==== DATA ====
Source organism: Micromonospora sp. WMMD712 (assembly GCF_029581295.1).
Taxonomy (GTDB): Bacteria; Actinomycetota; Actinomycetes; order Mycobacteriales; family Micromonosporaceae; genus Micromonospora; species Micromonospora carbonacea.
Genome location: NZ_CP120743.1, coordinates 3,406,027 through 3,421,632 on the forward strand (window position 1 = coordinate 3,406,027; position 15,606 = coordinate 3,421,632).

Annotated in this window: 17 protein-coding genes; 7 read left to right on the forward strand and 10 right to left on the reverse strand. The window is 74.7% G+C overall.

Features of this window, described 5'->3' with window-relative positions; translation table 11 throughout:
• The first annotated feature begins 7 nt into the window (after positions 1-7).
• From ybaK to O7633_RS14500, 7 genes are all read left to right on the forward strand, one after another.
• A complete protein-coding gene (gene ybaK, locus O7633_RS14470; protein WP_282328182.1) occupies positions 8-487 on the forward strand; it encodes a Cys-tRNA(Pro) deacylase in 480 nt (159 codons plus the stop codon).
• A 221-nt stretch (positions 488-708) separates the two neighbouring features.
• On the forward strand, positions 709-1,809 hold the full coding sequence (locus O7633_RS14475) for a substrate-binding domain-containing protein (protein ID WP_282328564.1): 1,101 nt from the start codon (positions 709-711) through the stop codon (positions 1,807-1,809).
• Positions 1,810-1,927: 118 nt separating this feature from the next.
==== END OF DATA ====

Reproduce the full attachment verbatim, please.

Source organism: Micromonospora sp. WMMD712 (assembly GCF_029581295.1).
Taxonomy (GTDB): Bacteria; Actinomycetota; Actinomycetes; order Mycobacteriales; family Micromonosporaceae; genus Micromonospora; species Micromonospora carbonacea.
Genome location: NZ_CP120743.1, coordinates 3,406,027 through 3,421,632 on the forward strand (window position 1 = coordinate 3,406,027; position 15,606 = coordinate 3,421,632).

Annotated in this window: 17 protein-coding genes; 7 read left to right on the forward strand and 10 right to left on the reverse strand. The window is 74.7% G+C overall.

Features of this window, described 5'->3' with window-relative positions; translation table 11 throughout:
• The first annotated feature begins 7 nt into the window (after positions 1-7).
• From ybaK to O7633_RS14500, 7 genes are all read left to right on the forward strand, one after another.
• A complete protein-coding gene (gene ybaK, locus O7633_RS14470; protein WP_282328182.1) occupies positions 8-487 on the forward strand; it encodes a Cys-tRNA(Pro) deacylase in 480 nt (159 codons plus the stop codon).
• A 221-nt stretch (positions 488-708) separates the two neighbouring features.
• On the forward strand, positions 709-1,809 hold the full coding sequence (locus O7633_RS14475) for a substrate-binding domain-containing protein (protein ID WP_282328564.1): 1,101 nt from the start codon (positions 709-711) through the stop codon (positions 1,807-1,809).
• Positions 1,810-1,927: 118 nt separating this feature from the next.